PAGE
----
First we saw them walking to the grocery store. Soon they were passing us by swiftly on their bicycles. Finally, as they continue to be assimilated into the American culture, they are now driving cars. These are some of Old Louisville’s newest residents, young men from the Sudan in their early twenties. Several of them reside in apartments at Sixth and Park Streets. Life in Louisville has been very busy for them as they get settled in their apartments, begin college classes, and work full time jobs. Although there have been culture shocks, it is a very peaceful existence compared to their teenage years.

Peter Tsiong recounted his experiences during the civil war between the Islamic northern part of Sudan and the Christian south. Although the war had been going on since 1983, it came to his village suddenly in 1987 with an attack by soldiers from the north. Many of the men were killed, the women and girls taken into slavery, leaving the boys no option but to run for their lives. Peter said that they walked some four thousand miles into Eritrea, where they were in camps for four years, finally ending up in a United Nations Refugee camp in northern Kenya.

William Manyok spoke in detail of the background of the conflict in that part of Africa. He feels very strongly that the northern part of Sudan is still a treacherous place harboring dangerous terrorists in training. Although the war pits Muslims against Christians and Animists in the south, William says it is about power and money and who will control oil resources.

Abraham Choi spoke about the English schools that were set up in the refugee camps. In the main camp in Kenya, a refugee haven for all of central Africa, there were tens of thousands seeking the safety of United Nations’ protection. Abraham and his fellow Sudanese were all relieved when the United States decided to grant them refugee asylum.

When asked if he chose Kentucky or Kentucky was chosen for him, Aciek Kuai said he had no idea about where he was to be resettled. The choice was made for him by major agencies in Washington, D.C., and, in the case of these young men, Catholic Charities was their agent of resettlement.

Peter spoke at length about education being the priority of all the Sudanese who have relocated here. Peter himself wants to major in social work and eventually work in an international agency such as the ones that helped him so much. He currently attends Jefferson Community College and works the second shift at Caldwell Industries.

Michael is also going to school. He wants an education primarily to help out the people back in the still strife-torn Sudan. Michael is considering some kind of medical field as his career goal. He currently works as a janitor for the Archdiocese of Louisville.

Aciek wants to be a journalist. He is working at the Courtier-Journal where the experience has impressed him with the need to have free press and information available to the people.

William, the most vocal about his country’s history is currently majoring in business at Jefferson Community College. He is currently working at JCC as a janitor.

All four of these Sudanese men are working toward American citizenship. They avidly watch the political situation in their home country. Some day they might go back for a visit but only after they could be sure it was safe. Many of the Sudanese men have relocated some of their families, especially their mothers and sisters. They try to communicate with them as much as possible and dream of one day bringing them to this country.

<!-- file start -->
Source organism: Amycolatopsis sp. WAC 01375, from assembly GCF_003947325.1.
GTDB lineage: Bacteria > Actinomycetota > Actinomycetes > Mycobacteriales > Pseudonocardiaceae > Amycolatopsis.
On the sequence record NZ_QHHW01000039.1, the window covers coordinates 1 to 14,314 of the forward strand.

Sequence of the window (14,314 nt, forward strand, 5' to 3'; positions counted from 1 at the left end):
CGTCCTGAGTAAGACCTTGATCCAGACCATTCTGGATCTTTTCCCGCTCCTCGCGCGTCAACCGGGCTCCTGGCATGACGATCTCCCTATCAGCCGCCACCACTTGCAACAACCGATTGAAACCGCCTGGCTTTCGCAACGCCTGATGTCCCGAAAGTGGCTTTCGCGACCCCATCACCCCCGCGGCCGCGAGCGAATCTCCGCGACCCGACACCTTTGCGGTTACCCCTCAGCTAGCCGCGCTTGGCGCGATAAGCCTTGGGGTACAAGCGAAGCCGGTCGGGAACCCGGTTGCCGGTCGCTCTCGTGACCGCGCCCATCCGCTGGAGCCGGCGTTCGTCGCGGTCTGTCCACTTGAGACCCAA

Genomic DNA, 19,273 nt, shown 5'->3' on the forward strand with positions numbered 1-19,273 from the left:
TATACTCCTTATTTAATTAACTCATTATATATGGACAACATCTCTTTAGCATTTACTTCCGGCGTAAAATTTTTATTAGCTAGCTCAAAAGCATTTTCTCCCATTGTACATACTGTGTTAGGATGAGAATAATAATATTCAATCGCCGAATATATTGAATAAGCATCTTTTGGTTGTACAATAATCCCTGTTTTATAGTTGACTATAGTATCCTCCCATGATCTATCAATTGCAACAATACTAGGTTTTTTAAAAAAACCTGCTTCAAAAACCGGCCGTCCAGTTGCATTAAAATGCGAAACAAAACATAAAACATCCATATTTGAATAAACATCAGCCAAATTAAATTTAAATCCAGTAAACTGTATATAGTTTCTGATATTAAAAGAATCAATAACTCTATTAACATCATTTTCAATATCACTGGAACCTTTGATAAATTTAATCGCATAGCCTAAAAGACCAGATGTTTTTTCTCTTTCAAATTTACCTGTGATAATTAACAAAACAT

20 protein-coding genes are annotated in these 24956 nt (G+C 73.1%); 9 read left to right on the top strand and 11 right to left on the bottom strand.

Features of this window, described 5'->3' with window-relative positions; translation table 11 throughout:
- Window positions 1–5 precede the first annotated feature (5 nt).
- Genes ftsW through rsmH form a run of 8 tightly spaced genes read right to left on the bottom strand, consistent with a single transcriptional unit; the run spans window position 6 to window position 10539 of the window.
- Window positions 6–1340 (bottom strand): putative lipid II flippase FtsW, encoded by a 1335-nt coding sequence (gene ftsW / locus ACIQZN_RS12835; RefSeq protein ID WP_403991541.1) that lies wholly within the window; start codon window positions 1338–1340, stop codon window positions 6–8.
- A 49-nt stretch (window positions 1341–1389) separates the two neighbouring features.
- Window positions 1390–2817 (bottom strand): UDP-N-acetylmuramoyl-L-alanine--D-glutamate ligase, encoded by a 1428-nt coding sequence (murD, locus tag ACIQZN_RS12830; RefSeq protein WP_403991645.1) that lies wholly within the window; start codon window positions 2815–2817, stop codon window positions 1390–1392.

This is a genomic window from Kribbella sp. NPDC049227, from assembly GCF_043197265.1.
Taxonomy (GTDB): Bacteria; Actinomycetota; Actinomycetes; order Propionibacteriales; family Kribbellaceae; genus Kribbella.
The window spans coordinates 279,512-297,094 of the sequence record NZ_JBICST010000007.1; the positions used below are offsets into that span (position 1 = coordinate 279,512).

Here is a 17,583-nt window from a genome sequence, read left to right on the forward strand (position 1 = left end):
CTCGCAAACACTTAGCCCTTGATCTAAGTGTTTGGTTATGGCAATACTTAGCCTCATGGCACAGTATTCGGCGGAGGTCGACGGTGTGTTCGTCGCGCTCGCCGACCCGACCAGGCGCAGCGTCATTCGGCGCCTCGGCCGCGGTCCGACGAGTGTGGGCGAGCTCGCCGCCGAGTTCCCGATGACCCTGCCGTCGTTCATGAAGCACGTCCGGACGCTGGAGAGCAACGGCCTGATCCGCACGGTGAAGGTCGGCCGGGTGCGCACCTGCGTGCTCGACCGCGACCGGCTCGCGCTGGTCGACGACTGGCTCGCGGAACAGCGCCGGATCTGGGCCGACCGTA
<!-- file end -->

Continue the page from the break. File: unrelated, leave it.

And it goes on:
The young men at Sixth and Park have gotten used to Old Louisville. They have found the rice and meats they need to cook some facsimile of their native cuisines in our groceries. They occasionally go to the Valu Market in Iroquois Manor, which has an extensive international foods array. Sorghum products were a large part of their diets back home. They haven’t been able to locate much of it here, and they were surprised when told that sorghum molasses is a familiar table item in rural Kentucky, especially among the older generations.

One complaint they all had was the lack of Sudanese women in this country. The young men seemed a little shy and wary about approaching American women. Few of them have started dating here yet. They laughingly said that many people thought that they were gay because they often held hands with each other when walking along. This is another one of the cultural differences that they now know about.

Finally all four young men emphasized that they are now part of America and want to work hard to merit the good fortune that they have had in being resettled here. Education is very important and they are hoping that they can find scholarship funding so they can stay in school, graduate, and work to serve others. They all say, "Hello to Old Louisville." Old Louisville says, "Welcome to our newest residents and future citizens!"

By Peggy Cummins

New Restaurant Opens in Old Louisville

Looking for a new place in the neighborhood for lunch, dinner, or Sunday brunch? Central Park Café at 316 West Ormsby fits the bill.

Old Louisville architect, Gary Kleier has helped create an elegant yet casual setting indoors and out for the owners Gary Wallace, Chris Doerr, and Jeff Wagner.

Executive Chef Stuart Bowman specializes in seafood and pastas; his macadamia nut encrusted mahi mahi is already a big favorite at the restaurant. Prime rib, beef tenderloin, sautéed shrimp, grilled or blackened salmon, and Tuscan roasted chicken are also dinner features. A wide selection of soups, salads, and sandwiches are available on the lunch menu. With names like the Filson Club turkey wrap, the Fifth District fish sandwich, the Belgravia burger and the Garvin Gate muffaletta, to name a few, patrons can literally get a taste of Old Louisville.